Catch a plane this afternoon and, in a couple of days, I’ll be back in the mountains, back to where I don’t have to check the newspaper to see if the air is fit to breathe or listen to the traffic reports to see if I need to take an alternate route to reach my destination.
Been away far too long, much longer than I thought, chasing that elusive thing called truth, a commodity impossible to find in a political world of spin, posture and position.
In the coming week, I get to sit down and talk to people about much more important matters — bluegrass music and its role in our history and culture; stock car racing, legends like Floyd Countian Curtis Turner and what we might do to honor his memory; the beauty of sunsets over the Buffalo and the best way to capture that beauty on film and video.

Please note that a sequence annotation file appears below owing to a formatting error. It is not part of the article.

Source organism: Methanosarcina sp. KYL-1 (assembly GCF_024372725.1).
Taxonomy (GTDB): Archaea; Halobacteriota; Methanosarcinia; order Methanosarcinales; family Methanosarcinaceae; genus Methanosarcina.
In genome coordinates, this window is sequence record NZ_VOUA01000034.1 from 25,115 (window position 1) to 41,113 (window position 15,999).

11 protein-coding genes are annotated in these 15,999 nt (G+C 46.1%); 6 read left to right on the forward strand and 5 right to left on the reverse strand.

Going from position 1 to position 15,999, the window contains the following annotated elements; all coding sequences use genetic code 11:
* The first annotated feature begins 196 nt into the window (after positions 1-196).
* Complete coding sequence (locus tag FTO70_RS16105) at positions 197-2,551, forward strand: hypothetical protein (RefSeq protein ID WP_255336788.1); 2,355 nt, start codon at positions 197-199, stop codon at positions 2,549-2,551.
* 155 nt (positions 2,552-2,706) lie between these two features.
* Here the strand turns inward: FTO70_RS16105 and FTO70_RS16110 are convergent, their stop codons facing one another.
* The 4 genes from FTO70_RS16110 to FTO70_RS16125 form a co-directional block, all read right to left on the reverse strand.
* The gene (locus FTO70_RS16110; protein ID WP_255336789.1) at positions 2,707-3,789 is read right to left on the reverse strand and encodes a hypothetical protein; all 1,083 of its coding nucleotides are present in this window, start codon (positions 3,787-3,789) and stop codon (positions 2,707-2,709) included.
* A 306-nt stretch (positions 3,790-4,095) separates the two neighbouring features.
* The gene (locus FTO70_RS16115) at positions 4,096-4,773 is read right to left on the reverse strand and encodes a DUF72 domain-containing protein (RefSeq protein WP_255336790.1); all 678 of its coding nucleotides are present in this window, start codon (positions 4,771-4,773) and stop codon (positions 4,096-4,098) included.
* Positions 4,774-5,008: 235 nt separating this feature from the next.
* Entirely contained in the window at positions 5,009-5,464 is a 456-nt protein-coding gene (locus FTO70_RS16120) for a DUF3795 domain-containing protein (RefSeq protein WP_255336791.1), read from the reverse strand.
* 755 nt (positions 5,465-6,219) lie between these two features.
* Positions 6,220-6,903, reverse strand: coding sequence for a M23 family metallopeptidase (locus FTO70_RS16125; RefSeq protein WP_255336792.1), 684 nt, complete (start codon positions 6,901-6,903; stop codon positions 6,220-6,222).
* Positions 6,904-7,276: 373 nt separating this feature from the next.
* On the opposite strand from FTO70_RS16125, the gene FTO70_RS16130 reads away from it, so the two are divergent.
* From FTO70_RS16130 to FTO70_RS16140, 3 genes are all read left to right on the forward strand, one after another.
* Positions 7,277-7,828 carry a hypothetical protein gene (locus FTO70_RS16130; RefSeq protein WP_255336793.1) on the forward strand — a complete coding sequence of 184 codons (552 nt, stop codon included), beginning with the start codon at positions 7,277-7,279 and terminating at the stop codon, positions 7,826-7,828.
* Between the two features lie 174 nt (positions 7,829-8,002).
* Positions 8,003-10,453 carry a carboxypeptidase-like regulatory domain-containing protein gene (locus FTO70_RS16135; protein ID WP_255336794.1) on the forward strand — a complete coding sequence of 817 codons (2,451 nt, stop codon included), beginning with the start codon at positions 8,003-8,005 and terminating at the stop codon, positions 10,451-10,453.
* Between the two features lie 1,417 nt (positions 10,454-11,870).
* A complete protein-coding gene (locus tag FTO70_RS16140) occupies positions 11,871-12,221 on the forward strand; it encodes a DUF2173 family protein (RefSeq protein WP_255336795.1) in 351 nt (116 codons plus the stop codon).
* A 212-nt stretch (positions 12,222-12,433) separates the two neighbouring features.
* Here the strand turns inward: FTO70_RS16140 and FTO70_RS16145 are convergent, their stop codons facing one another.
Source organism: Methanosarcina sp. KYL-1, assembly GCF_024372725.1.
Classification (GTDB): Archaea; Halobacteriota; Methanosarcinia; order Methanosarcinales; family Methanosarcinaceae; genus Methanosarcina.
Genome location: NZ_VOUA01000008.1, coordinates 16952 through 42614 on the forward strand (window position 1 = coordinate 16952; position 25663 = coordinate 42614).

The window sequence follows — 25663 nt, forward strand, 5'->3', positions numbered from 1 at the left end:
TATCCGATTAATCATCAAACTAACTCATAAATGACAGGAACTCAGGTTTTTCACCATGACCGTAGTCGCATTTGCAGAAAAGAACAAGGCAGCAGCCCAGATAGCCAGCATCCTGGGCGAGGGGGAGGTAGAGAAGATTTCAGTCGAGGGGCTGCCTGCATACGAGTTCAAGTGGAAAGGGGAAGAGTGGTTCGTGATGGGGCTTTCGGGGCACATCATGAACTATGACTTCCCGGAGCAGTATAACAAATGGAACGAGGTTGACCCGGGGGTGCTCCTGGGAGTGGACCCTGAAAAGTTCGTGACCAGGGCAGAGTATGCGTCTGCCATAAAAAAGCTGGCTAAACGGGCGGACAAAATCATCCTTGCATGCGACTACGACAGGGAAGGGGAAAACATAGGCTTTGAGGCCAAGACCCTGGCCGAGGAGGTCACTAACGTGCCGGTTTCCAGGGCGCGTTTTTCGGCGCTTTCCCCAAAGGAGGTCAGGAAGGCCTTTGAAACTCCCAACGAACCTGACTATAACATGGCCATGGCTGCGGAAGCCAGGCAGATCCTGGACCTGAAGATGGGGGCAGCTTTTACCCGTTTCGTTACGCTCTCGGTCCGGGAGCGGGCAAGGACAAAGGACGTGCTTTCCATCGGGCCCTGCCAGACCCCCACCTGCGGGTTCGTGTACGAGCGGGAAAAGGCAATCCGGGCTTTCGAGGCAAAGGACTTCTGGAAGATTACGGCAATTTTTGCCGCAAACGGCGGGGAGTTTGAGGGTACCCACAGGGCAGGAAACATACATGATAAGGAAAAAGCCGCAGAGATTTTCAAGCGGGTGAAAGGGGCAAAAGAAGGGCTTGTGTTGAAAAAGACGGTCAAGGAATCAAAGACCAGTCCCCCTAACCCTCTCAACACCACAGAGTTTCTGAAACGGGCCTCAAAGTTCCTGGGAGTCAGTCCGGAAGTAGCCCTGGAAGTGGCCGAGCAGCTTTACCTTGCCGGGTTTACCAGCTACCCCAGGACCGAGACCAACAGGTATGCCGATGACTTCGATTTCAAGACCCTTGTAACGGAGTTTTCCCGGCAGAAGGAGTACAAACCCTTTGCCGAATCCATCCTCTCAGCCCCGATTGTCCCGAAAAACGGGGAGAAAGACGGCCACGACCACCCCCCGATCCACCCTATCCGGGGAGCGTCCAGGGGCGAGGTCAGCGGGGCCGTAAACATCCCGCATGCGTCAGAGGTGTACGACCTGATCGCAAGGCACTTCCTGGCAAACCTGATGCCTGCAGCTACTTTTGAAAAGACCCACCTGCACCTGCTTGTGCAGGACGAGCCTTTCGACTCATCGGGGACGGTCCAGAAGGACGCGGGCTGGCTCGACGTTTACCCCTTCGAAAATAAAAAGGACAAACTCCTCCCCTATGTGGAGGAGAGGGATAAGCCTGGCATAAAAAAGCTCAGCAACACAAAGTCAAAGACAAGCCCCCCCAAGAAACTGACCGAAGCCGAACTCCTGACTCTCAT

Instead of fighting crowds for a table at lunch, I can drive up to Mabry Mill on the Parkway and watch the ducks while munching a sandwich.
By the time I am forced, by client demands and the necessity of duty, to return to the city, my Wrangler will be covered in the same mud that will cake my boots. In the city, the dirt is not always so visible. It’s different but it is more insidious.
The mud of the country washes off with water. But the dirt of the city invades our bodies, destroys the tissue of our lungs and eats at our souls. You start to wonder how much the body can take before time in the country can no longer rejuvenate you and wash it away.